Neil Best leaves no stone unturned in the world of sports media.
Many NFL fans would pass up a free ticket to watch onTV
The NFL has become increasingly focused on making sure the stadium experience is as rich as possible, because it knows of the powerful lure of big-screen TVs, comfy living room couches and no parking hassles.
Looks like that concern is well placed. A study by Turnkey Intelligence for Sports Business Journal showed that even if tickets were free, 44 percent of casual fans of the NFL and 35 percent of avid fans would rather watch at home.
If presented with the opportunity to buy a ticket, 64 percent of casual fans would rather stay home, as would 55 percent of avid fans.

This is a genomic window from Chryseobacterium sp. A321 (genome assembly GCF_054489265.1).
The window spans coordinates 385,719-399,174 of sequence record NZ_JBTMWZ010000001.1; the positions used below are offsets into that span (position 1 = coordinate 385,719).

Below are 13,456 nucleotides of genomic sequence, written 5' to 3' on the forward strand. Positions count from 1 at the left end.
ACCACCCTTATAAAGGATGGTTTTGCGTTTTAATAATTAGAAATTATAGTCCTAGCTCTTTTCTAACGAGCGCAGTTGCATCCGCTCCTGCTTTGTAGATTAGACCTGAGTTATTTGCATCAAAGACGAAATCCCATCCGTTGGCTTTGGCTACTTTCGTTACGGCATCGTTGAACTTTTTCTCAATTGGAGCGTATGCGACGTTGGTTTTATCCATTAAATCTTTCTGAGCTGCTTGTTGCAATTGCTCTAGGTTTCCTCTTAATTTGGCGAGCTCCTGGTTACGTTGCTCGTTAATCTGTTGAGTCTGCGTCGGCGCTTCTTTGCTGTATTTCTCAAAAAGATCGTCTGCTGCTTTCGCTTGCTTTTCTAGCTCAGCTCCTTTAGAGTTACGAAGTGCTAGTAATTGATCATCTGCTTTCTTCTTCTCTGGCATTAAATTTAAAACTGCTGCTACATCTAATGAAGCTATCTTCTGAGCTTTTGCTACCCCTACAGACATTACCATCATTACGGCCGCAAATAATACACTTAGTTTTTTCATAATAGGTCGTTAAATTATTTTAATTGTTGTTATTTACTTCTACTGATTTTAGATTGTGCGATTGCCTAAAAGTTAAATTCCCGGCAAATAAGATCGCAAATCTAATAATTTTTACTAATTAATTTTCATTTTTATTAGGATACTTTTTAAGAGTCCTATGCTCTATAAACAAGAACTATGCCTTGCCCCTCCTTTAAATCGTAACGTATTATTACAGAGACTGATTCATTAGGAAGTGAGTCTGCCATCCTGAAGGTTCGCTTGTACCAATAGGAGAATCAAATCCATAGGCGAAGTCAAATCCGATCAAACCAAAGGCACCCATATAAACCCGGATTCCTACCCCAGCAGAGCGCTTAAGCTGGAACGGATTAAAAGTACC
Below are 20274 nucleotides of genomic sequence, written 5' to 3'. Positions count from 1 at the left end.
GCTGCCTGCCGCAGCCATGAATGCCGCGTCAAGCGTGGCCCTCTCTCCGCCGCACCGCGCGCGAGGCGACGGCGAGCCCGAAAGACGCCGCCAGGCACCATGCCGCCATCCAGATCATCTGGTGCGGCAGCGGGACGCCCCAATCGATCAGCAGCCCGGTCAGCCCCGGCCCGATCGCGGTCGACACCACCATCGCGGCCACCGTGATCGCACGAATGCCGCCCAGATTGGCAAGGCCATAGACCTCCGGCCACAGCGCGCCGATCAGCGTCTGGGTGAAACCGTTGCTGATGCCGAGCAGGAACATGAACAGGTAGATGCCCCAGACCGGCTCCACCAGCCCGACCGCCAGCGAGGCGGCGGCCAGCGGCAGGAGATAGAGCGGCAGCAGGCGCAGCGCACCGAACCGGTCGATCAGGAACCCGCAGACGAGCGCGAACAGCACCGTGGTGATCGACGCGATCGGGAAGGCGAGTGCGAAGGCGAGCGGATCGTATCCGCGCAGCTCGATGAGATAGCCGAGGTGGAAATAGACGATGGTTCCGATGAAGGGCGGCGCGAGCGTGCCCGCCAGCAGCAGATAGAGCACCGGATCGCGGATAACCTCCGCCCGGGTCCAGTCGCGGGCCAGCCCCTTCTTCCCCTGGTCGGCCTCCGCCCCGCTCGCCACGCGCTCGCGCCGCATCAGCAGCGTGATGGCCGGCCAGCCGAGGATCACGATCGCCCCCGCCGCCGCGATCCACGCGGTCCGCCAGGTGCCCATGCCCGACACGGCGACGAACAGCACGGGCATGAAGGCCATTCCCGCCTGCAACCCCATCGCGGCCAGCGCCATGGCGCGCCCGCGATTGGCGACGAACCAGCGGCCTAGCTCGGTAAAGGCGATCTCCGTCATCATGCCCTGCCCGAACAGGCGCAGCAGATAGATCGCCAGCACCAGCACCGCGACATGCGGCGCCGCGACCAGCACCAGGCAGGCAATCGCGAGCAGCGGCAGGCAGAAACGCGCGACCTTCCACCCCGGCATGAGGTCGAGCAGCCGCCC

(When offered free tickets, NBA fans were more apt to opt for the in-person experience than were NFL fans.)
The latest issue of SBJ offered a blizzard of interesting fan-attitude data.
Here's another one: The NHL's young male fan base has been on the rise at the same time NASCAR's has been in steep decline.
A recent ESPN Sports Poll showed 12.3 percent of males 18 to 34 consider themselves avid fans of the NHL compared to 12.2 for NASCAR.
Last post of the day. I have a newspaper feature to write.
Enjoy the 1992 PBA Green Bay Classic on ESPN Classic at 1 a.m.